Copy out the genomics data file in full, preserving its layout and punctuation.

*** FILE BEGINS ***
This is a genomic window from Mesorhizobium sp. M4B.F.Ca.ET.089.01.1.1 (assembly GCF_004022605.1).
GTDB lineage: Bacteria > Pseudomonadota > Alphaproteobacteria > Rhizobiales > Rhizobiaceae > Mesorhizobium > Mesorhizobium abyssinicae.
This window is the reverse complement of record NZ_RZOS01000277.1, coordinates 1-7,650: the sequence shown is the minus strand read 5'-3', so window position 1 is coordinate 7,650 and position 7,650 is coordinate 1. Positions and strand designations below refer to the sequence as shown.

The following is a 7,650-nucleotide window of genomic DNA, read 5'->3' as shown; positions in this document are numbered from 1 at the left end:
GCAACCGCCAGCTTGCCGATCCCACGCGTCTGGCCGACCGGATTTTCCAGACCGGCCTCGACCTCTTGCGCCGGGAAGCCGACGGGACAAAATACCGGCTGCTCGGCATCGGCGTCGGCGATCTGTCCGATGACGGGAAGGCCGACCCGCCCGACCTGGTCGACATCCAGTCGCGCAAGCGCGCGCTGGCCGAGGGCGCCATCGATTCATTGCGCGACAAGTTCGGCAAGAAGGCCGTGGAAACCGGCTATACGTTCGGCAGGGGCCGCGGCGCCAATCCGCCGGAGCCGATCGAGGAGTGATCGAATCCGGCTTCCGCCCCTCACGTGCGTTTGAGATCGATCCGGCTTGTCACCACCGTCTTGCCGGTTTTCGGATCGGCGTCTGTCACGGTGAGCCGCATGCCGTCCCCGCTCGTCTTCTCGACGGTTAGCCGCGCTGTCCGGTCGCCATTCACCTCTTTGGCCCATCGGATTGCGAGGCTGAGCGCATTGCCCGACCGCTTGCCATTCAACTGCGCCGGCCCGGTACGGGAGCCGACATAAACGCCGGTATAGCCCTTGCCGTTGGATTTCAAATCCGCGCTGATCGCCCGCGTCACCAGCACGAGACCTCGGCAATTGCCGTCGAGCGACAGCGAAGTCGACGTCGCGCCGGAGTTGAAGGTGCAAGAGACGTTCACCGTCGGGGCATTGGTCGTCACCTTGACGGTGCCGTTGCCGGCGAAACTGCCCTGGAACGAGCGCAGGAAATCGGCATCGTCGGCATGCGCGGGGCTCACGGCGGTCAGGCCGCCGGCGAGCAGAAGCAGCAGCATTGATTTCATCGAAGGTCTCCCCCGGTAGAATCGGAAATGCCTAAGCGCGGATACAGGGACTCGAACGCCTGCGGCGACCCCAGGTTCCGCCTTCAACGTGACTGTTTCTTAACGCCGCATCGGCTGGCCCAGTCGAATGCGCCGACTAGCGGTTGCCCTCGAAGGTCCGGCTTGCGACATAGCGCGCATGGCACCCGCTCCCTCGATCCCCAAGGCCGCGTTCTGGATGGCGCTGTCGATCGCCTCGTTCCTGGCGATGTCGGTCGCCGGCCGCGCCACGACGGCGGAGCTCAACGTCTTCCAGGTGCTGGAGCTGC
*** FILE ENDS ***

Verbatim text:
This is a genomic window from Mesorhizobium sp. M4B.F.Ca.ET.089.01.1.1 (assembly GCF_004022605.1).
GTDB lineage: Bacteria > Pseudomonadota > Alphaproteobacteria > Rhizobiales > Rhizobiaceae > Mesorhizobium > Mesorhizobium abyssinicae.
This window is the reverse complement of record NZ_RZOS01000277.1, coordinates 1-7,650: the sequence shown is the minus strand read 5'-3', so window position 1 is coordinate 7,650 and position 7,650 is coordinate 1. Positions and strand designations below refer to the sequence as shown.

The following is a 7,650-nucleotide window of genomic DNA, read 5'->3' as shown; positions in this document are numbered from 1 at the left end:
GCAACCGCCAGCTTGCCGATCCCACGCGTCTGGCCGACCGGATTTTCCAGACCGGCCTCGACCTCTTGCGCCGGGAAGCCGACGGGACAAAATACCGGCTGCTCGGCATCGGCGTCGGCGATCTGTCCGATGACGGGAAGGCCGACCCGCCCGACCTGGTCGACATCCAGTCGCGCAAGCGCGCGCTGGCCGAGGGCGCCATCGATTCATTGCGCGACAAGTTCGGCAAGAAGGCCGTGGAAACCGGCTATACGTTCGGCAGGGGCCGCGGCGCCAATCCGCCGGAGCCGATCGAGGAGTGATCGAATCCGGCTTCCGCCCCTCACGTGCGTTTGAGATCGATCCGGCTTGTCACCACCGTCTTGCCGGTTTTCGGATCGGCGTCTGTCACGGTGAGCCGCATGCCGTCCCCGCTCGTCTTCTCGACGGTTAGCCGCGCTGTCCGGTCGCCATTCACCTCTTTGGCCCATCGGATTGCGAGGCTGAGCGCATTGCCCGACCGCTTGCCATTCAACTGCGCCGGCCCGGTACGGGAGCCGACATAAACGCCGGTATAGCCCTTGCCGTTGGATTTCAAATCCGCGCTGATCGCCCGCGTCACCAGCACGAGACCTCGGCAATTGCCGTCGAGCGACAGCGAAGTCGACGTCGCGCCGGAGTTGAAGGTGCAAGAGACGTTCACCGTCGGGGCATTGGTCGTCACCTTGACGGTGCCGTTGCCGGCGAAACTGCCCTGGAACGAGCGCAGGAAATCGGCATCGTCGGCATGCGCGGGGCTCACGGCGGTCAGGCCGCCGGCGAGCAGAAGCAGCAGCATTGATTTCATCGAAGGTCTCCCCCGGTAGAATCGGAAATGCCTAAGCGCGGATACAGGGACTCGAACGCCTGCGGCGACCCCAGGTTCCGCCTTCAACGTGACTGTTTCTTAACGCCGCATCGGCTGGCCCAGTCGAATGCGCCGACTAGCGGTTGCCCTCGAAGGTCCGGCTTGCGACATAGCGCGCATGGCACCCGCTCCCTCGATCCCCAAGGCCGCGTTCTGGATGGCGCTGTCGATCGCCTCGTTCCTGGCGATGTCGGTCGCCGGCCGCGCCACGACGGCGGAGCTCAACGTCTTCCAGGTGCTGGAGCTGC